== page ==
On Wednesday, Triumph Group (TGI 2.23%) shares plunged following the aerospace company's quarterly earnings report. Analysts weighed in overnight, and as a result the stock is down another 17% on Thursday afternoon.
Wednesday's earnings report provided a clear indication Triumph is still a work in progress. The company reported per-share earnings and revenue figures that came in short of expectations, and it forecast full-year numbers that were well below the consensus estimates.
Wall Street's reaction was not positive. Baird analyst Peter Arment kept his outperform rating on the shares, but lowered his target price to $26 from $36. The analyst said that although he remains constructive on Triumph's long-term potential as divestitures continue and the company is able to pay down its debt, the weaker-than-expected fiscal 2023 outlook for free cash flow is a reminder that the turnaround will not come quick.
Cowen analyst Cai von Rumohr, who has a market perform rating on Triumph, cut his target to $18 from $23.25. He warned that Triumph's fiscal 2025 targets appear "aggressive" and that the company's "anemic" free cash flow guide is "an area of concern."
Triumph has spent the past few years trying to deconstruct its money-losing aerospace structures business, which has been an albatross weighing on results. The bull case is that as divestitures are completed, the remaining businesses should be able to generate stronger performance numbers that could make Triumph an attractive takeover candidate.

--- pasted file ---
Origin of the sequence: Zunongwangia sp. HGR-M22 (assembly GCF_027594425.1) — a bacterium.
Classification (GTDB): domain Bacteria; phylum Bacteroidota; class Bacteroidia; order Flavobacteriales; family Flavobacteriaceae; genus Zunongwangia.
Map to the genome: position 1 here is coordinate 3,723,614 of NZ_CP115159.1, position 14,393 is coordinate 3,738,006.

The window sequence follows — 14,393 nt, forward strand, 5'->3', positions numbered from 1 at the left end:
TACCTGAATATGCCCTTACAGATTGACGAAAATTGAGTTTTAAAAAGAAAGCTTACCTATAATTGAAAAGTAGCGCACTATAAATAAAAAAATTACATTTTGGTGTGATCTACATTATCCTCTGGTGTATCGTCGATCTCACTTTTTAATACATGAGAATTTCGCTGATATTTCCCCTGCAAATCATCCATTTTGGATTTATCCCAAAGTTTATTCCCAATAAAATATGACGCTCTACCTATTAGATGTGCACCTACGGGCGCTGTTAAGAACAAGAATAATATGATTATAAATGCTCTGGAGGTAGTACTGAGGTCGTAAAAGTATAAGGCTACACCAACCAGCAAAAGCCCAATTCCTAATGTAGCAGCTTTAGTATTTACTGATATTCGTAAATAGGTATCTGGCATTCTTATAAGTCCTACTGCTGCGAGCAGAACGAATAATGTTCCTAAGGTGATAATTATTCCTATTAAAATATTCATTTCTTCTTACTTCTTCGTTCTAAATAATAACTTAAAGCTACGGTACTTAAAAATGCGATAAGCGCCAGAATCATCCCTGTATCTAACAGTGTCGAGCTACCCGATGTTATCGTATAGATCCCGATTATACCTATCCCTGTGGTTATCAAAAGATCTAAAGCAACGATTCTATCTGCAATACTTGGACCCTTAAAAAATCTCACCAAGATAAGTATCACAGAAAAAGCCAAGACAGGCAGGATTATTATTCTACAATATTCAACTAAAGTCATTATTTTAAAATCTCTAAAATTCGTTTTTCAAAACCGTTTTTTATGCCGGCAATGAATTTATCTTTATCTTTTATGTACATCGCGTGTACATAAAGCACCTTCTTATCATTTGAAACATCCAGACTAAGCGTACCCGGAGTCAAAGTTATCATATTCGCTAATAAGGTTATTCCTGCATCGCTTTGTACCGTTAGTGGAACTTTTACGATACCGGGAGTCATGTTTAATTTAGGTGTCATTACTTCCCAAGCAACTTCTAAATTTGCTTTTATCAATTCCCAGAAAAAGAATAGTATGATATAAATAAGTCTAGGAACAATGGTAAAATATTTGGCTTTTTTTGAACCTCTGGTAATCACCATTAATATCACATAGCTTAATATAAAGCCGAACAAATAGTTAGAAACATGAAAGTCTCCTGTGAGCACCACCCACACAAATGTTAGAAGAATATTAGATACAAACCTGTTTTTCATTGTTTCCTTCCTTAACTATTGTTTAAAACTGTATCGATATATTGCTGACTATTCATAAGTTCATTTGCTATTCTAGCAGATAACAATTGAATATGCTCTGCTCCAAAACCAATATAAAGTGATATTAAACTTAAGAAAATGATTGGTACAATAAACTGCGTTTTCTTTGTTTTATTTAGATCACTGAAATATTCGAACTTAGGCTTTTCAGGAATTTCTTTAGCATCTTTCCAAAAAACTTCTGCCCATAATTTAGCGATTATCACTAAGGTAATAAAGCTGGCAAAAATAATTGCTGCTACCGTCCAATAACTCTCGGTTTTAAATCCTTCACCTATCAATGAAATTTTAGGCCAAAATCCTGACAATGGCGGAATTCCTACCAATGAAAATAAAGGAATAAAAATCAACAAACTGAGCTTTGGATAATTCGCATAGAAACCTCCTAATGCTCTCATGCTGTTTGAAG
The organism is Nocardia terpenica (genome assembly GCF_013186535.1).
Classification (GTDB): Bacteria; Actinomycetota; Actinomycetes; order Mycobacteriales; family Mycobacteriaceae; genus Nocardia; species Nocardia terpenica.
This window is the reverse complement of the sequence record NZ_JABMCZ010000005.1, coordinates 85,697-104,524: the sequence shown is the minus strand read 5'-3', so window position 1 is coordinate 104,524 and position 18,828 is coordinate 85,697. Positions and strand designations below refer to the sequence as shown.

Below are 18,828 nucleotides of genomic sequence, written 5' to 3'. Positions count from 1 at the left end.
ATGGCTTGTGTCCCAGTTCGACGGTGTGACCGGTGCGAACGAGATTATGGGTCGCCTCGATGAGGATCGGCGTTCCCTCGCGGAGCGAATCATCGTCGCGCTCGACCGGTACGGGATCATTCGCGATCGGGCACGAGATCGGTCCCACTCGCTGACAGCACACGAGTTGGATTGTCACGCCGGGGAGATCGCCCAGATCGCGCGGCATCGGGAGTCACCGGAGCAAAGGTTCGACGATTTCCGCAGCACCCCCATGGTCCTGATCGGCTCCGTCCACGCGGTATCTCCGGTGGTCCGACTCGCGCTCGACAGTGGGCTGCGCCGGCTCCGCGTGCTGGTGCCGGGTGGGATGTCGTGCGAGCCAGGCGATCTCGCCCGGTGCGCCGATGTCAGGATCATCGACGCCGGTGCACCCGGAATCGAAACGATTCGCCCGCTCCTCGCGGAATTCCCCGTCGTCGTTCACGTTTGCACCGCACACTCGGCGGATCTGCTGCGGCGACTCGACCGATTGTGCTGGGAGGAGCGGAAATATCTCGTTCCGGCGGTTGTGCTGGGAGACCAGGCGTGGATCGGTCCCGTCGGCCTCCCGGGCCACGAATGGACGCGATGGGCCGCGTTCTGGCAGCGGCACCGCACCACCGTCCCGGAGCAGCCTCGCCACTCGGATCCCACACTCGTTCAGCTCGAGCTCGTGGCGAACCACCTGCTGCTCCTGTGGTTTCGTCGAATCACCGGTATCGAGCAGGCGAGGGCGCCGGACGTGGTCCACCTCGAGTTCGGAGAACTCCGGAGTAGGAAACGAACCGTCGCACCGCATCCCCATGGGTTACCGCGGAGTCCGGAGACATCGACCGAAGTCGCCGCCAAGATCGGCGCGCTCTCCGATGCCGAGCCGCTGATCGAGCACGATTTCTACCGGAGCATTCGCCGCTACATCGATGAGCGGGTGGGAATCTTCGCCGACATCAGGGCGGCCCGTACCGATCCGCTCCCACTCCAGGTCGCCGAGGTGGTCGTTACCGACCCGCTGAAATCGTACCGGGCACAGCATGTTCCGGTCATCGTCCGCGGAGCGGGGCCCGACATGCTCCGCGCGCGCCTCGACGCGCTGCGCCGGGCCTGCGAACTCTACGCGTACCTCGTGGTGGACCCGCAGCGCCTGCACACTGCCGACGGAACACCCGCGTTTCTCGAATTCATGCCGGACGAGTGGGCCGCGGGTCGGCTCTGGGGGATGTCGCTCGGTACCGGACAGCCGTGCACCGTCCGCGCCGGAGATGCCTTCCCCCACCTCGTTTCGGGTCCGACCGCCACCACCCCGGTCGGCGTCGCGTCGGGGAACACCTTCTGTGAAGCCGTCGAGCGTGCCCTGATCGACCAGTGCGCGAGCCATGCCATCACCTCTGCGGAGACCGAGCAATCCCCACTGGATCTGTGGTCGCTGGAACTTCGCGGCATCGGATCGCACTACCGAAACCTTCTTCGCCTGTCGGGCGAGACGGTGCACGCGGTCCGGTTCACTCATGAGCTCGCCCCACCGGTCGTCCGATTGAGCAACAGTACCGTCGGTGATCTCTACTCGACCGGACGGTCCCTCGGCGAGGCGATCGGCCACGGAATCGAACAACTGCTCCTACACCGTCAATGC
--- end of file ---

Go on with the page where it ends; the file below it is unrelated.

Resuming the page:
There's some merit to the argument, and it does seem likely that sometime in the years to come a streamlined Triumph could make an attractive bolt-on for a larger aerospace manufacturer. But Triumph still has more than $1.5 billion in long-term debt clouding its outlook.
The company has made steady progress paying that debt down from $1.9 billion on March 31, but factoring in that debt along with its market capitalization, Triumph has an enterprise value of about 12 times earnings before interest, taxes, depreciation, and amortization. That's within range of larger, healthier potential acquirers like Spirit AeroSystems and Howmet Aerospace, and with Triumph already doing so much cost-cutting on its own, there are limits to how much a buyer can expect in terms of synergies.
Shares of Triumph are now down nearly 30% for the week, and they are approaching a level where the shares look like good value. But there is no quick and easy road to recovery for the company, and that appears to be enough to keep buyers on the sideline for a second straight day.